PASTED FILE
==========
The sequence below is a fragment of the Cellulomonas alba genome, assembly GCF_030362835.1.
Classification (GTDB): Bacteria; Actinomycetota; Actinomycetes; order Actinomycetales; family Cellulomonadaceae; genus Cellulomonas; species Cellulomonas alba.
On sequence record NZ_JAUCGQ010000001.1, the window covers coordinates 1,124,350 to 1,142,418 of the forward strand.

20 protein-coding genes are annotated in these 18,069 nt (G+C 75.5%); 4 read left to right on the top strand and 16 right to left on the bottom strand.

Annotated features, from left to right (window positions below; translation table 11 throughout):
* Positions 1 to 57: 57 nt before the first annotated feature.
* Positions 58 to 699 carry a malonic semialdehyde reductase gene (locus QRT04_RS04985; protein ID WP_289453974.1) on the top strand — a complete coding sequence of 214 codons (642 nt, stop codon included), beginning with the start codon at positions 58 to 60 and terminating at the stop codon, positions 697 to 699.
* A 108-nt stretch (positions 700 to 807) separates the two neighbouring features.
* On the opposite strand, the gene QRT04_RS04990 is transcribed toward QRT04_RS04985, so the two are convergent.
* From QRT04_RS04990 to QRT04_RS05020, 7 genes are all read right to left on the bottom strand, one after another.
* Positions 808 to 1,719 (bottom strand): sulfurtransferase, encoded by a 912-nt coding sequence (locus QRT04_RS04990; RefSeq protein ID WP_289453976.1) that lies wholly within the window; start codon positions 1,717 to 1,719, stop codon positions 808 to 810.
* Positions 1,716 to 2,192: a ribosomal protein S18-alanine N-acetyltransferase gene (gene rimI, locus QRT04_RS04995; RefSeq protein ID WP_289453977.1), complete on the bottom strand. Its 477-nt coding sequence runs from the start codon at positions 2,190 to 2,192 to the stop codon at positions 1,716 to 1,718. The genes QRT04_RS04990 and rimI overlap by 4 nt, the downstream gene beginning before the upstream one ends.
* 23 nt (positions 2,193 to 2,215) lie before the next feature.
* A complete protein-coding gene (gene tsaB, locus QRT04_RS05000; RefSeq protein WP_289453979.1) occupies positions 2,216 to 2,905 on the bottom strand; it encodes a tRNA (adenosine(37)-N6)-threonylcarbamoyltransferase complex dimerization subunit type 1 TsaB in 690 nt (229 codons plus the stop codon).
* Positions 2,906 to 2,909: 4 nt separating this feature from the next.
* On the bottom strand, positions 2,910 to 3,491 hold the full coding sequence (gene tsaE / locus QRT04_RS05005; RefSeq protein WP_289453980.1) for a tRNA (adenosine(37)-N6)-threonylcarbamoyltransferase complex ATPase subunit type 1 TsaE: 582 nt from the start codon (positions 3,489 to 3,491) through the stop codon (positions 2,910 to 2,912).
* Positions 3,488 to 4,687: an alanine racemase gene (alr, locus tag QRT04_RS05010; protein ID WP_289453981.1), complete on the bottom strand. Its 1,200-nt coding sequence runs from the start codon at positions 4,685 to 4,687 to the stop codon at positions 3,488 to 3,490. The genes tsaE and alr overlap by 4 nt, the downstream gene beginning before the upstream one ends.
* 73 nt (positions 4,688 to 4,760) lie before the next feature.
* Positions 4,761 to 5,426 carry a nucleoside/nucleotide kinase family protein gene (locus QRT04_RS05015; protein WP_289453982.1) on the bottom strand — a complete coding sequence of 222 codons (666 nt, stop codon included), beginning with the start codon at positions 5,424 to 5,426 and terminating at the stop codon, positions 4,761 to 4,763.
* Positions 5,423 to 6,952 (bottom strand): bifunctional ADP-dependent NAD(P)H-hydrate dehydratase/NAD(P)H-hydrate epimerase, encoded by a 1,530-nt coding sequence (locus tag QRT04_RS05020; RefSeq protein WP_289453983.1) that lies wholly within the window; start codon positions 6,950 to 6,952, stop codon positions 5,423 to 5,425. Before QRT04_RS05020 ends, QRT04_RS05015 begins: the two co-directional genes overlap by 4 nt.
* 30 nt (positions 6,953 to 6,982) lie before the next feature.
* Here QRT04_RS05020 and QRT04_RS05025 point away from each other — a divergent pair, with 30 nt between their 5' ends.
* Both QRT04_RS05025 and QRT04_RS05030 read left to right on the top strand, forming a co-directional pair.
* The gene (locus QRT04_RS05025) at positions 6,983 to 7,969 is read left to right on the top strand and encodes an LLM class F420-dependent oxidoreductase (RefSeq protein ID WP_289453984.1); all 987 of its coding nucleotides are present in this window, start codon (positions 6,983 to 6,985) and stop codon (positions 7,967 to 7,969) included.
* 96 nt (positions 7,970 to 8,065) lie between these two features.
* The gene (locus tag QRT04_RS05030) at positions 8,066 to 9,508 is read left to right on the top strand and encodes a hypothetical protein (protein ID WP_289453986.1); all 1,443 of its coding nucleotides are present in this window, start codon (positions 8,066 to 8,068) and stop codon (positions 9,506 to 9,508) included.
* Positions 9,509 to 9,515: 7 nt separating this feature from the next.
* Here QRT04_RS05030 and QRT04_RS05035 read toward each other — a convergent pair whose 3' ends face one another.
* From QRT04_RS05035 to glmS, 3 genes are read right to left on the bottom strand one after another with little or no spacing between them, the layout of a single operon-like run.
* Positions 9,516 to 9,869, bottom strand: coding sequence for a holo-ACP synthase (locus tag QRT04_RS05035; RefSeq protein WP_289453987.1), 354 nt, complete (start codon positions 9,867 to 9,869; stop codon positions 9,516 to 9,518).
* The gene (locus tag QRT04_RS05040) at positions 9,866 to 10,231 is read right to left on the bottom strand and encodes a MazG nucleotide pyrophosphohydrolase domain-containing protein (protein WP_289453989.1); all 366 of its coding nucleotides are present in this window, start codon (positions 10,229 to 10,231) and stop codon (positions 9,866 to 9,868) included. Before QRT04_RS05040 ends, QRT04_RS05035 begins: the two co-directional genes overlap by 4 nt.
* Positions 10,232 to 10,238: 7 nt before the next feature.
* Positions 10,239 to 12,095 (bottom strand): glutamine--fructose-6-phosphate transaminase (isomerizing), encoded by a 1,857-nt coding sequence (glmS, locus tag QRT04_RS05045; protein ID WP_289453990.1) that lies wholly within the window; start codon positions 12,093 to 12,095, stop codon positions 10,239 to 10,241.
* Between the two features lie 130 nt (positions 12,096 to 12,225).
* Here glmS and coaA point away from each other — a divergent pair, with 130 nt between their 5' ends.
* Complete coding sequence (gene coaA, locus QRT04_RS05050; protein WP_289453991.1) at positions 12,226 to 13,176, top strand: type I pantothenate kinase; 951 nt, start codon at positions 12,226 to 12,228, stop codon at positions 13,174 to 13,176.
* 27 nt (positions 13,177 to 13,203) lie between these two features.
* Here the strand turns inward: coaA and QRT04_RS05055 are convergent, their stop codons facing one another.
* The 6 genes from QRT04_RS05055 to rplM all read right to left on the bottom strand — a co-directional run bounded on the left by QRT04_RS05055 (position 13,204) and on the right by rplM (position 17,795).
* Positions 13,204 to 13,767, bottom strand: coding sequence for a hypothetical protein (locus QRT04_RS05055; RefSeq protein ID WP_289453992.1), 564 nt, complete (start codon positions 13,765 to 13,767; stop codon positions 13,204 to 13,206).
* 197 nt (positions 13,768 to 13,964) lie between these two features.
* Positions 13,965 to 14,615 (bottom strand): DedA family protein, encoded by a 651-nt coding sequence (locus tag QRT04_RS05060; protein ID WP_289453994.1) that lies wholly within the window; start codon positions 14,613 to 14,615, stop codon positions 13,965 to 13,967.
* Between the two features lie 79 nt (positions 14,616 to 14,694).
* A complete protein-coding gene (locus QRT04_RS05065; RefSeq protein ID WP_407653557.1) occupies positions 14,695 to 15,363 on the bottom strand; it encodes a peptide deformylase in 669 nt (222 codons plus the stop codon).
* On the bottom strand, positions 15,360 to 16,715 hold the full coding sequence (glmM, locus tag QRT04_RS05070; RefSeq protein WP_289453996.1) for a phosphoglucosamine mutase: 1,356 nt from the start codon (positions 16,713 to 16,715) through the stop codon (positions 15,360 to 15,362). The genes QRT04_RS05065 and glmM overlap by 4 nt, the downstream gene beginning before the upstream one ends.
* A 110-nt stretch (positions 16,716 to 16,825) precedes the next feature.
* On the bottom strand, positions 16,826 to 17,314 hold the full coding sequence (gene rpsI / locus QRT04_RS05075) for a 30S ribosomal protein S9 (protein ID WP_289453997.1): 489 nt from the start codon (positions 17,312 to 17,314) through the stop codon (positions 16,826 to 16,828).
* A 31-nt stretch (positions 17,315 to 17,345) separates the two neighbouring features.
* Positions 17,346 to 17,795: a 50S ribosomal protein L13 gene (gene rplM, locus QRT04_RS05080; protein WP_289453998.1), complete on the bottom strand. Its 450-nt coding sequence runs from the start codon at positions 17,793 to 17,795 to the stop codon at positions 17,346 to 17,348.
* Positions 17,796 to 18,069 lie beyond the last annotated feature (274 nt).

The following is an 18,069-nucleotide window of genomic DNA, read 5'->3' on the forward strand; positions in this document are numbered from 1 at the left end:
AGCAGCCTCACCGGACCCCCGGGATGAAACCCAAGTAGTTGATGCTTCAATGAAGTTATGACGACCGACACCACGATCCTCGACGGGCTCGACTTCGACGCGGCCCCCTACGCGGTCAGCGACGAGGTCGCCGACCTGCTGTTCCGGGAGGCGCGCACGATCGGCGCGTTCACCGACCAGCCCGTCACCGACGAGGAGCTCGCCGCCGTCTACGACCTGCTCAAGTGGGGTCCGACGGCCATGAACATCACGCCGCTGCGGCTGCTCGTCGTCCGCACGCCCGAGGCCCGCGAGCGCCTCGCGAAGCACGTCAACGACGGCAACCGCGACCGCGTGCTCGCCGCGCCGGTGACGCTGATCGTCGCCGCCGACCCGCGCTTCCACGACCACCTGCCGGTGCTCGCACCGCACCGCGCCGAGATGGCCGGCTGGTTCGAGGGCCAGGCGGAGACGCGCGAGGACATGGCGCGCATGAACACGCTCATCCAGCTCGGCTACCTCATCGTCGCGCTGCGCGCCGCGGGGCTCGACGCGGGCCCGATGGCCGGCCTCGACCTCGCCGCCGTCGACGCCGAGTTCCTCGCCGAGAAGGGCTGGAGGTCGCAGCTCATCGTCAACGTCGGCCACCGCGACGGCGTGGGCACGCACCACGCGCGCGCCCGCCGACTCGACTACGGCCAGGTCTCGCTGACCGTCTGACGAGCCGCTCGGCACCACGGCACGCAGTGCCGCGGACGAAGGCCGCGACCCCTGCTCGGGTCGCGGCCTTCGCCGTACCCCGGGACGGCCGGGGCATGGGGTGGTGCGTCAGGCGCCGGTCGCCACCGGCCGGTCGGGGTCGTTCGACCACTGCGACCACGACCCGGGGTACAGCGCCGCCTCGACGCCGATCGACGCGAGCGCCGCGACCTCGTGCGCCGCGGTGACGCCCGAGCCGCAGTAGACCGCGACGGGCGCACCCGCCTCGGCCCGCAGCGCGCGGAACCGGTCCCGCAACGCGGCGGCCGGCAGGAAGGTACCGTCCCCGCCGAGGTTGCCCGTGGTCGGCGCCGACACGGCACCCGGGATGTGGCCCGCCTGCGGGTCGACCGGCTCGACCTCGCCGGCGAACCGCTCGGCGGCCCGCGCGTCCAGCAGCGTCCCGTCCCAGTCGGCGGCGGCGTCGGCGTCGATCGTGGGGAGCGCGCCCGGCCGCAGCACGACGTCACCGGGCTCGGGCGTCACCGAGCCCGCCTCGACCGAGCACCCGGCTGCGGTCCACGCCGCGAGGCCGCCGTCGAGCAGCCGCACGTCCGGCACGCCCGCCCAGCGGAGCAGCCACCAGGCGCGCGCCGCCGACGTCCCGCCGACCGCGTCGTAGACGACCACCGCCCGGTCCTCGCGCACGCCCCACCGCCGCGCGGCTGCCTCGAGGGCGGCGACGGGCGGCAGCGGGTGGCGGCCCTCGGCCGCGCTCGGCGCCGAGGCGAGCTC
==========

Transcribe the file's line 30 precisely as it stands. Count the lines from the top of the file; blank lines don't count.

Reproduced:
* Positions 9,516 to 9,869, bottom strand: coding sequence for a holo-ACP synthase (locus tag QRT04_RS05035; RefSeq protein WP_289453987.1), 354 nt, complete (start codon positions 9,867 to 9,869; stop codon positions 9,516 to 9,518).